Giant, Spinning Disk of Ice Looks Like Alien Creation. Here's How It Formed.

A spinning ice disk in the Presumpscot River in Westbrook, Maine, is shown In this aerial image taken from a drone video.
A spinning ice disk in the Presumpscot River in Westbrook, Maine, is shown In this aerial image taken from a drone video. (Image credit: Tina Radel/AP/Shutterstock)

Its appearance has been likened to a moon, an alien creation, a crop circle and a giant Lazy Susan; regardless, a sprawling disk of ice spinning in the Presumpscot River in Westbrook, Maine, has people talking.

According to news reports, the disk extends up to 330 feet (100 meters) across and is spinning in a counterclockwise direction. (Ducks seen taking a spin spurred the analogy to a duck-go-round.)

A drone video shows the gorgeous ice formation in all its glory, slowly rotating in what looks to be a slight bend in the river, with small eddies rolling by in the narrow passage not crowded out by the disk. [7 Crazy Things That Happen Only When It's Really Cold]

"It looks like the moon has landed in Westbrook!" the city posted on its Facebook page.

Though not unheard of, the wintry treat is "unusual," said Ted Scambos, senior research scientist at the National Snow and Ice Data Center at the University of Colorado-Boulder.

"I think you can see how it is formed — that side of the river has a large eddy in the water current that traps the ice," Scambos told Live Science. "Because of the rotation, and probably occasional bumping into the shoreline — and the fact that the ice is freezing into a solid plate, the ice that gathered in the eddy was trapped and worked into a giant disk."

As for why the huge pancake of ice appears so perfectly circular, Scambos said that has to do with the size of the ice inside.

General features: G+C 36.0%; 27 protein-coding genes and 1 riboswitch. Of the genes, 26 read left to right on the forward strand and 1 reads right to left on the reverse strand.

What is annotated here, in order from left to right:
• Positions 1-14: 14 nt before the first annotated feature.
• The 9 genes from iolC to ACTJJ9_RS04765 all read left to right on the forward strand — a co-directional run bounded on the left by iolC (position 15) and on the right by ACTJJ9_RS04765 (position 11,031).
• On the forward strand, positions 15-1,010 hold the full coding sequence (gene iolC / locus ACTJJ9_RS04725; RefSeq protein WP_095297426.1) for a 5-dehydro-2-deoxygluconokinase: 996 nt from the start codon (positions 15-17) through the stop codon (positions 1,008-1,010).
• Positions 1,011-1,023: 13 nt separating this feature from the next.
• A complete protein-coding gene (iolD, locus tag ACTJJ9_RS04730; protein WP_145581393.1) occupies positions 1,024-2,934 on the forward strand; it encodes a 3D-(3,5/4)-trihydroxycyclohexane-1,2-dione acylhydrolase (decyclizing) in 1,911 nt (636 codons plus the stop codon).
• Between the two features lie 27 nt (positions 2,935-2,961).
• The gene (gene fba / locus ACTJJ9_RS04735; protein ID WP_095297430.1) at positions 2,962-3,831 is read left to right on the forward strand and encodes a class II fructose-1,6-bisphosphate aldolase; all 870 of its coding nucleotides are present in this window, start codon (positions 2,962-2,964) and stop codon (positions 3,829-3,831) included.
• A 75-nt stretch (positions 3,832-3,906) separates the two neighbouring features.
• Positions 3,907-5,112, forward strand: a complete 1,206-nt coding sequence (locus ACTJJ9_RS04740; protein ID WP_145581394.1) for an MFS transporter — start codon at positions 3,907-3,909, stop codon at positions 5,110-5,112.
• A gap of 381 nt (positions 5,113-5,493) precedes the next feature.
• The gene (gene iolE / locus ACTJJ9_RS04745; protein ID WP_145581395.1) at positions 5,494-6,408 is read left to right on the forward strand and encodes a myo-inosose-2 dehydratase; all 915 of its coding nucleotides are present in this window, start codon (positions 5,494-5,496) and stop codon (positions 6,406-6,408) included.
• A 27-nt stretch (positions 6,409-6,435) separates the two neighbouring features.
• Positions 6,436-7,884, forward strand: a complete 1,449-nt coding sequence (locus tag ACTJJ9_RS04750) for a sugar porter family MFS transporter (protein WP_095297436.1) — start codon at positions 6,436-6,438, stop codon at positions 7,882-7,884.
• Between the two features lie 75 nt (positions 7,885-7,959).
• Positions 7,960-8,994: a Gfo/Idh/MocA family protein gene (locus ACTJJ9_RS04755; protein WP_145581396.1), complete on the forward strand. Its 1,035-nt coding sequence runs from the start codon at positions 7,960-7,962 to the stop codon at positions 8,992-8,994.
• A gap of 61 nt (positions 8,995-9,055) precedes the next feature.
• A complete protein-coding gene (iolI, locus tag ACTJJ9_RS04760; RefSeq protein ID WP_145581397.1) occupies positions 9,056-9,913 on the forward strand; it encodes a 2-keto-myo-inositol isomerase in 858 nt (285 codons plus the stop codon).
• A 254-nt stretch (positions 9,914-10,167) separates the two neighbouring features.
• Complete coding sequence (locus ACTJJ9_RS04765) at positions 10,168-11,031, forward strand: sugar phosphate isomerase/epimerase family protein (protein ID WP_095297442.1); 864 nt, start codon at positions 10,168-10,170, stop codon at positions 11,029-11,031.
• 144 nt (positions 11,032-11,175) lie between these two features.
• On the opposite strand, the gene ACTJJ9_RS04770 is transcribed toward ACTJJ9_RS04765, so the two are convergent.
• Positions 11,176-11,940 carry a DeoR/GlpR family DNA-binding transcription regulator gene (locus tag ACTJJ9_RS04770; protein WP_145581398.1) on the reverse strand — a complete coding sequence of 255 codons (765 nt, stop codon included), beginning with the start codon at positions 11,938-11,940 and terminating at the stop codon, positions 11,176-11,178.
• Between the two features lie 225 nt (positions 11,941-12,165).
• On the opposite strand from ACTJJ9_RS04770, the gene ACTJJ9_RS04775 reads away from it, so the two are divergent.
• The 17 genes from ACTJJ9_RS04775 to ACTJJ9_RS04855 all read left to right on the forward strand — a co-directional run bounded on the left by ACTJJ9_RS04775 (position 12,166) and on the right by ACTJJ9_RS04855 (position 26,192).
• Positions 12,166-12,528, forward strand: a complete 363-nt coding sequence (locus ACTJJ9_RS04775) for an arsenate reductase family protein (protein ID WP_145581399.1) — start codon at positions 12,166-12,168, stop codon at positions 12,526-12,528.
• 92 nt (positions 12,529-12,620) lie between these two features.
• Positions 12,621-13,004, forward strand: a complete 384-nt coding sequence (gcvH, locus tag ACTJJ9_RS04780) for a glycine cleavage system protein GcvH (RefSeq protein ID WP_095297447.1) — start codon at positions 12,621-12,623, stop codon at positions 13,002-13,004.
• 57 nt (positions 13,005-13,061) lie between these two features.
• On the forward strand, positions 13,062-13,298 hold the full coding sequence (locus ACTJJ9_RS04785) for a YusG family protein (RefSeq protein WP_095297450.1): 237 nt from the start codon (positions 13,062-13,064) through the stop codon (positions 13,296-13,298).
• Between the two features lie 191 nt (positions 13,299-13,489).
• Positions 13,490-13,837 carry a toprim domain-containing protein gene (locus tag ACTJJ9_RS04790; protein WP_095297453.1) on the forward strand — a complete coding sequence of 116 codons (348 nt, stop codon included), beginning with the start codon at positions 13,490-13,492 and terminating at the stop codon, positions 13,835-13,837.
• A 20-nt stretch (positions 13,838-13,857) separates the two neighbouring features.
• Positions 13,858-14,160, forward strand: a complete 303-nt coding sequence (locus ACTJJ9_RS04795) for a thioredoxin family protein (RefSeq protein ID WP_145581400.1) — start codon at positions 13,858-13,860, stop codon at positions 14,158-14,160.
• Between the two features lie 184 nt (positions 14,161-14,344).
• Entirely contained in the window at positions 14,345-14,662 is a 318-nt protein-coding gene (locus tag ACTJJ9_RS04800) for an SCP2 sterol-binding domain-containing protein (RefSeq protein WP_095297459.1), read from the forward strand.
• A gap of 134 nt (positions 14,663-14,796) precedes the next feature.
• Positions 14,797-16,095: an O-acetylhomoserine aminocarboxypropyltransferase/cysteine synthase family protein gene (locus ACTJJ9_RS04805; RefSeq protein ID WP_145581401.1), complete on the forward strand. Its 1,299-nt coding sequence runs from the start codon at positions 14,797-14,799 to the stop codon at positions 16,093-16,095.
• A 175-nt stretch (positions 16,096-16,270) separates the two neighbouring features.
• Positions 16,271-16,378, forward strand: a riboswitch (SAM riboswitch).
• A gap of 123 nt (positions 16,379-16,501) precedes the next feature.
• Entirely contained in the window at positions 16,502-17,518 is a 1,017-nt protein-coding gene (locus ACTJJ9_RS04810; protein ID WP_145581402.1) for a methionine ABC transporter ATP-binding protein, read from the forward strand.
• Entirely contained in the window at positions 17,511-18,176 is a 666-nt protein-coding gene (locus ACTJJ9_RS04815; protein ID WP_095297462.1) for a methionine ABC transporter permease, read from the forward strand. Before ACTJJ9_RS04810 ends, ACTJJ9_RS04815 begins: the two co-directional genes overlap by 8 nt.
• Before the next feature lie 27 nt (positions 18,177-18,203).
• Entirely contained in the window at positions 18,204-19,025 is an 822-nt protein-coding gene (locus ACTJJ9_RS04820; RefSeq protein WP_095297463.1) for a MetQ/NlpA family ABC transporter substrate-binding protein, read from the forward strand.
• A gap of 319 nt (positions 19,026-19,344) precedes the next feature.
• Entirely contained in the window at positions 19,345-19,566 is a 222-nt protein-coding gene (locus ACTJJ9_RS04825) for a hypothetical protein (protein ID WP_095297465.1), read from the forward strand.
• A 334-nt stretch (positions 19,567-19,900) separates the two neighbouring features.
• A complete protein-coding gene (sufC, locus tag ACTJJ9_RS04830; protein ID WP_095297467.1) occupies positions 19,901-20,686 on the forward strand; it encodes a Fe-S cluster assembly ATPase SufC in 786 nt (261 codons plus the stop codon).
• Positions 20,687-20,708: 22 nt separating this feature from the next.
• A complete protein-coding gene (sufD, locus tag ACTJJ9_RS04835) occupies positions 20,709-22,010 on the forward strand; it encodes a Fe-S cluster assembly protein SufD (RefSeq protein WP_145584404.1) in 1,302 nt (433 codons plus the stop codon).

"If it were just loose pieces of ice, the ice would just trace the shape of the eddy (which is probably less circular, more oval or egg-shaped)," Scambos said. "However, as it slowly froze into a solid plate, and since pieces of ice are probably being added from upstream, it slowly grew into a perfectly circular disk."

A similar, though smaller, paddy of ice formed in the Sheyenne River in North Dakota in November 2013, Live Science previously reported. That rotating disk was also driven by an eddy in the river. And, in 1993, scientists from MIT suggested eddies were responsible for similarly spinning, yet much smaller, ice disks, Live Science reported.

"I have not personally [seen an ice disk like this], but these are seen occasionally in the right conditions, usually at a bend in a river where eddies are common," Walt Meier, senior research scientist at the National Snow and Ice Data Center, told Live Science.

Presumpscot has likely hosted such a formation in its past.

"I would bet that this is not the first time in history this has been observed there, unless the shape of the river bank was recently changed in a significant way," Scambos said of the Westbrook ice.

With snow forecast for this weekend, could the giant grow even larger? We shall see.

Originally published on Live Science.

Jeanna Bryner
Live Science Editor-in-Chief

Jeanna served as editor-in-chief of Live Science. Previously, she was an assistant editor at Scholastic's Science World magazine. Jeanna has an English degree from Salisbury University, a master's degree in biogeochemistry and environmental sciences from the University of Maryland, and a graduate science journalism degree from New York University. She has worked as a biologist in Florida, where she monitored wetlands and did field surveys for endangered species. She also received an ocean sciences journalism fellowship from Woods Hole Oceanographic Institution.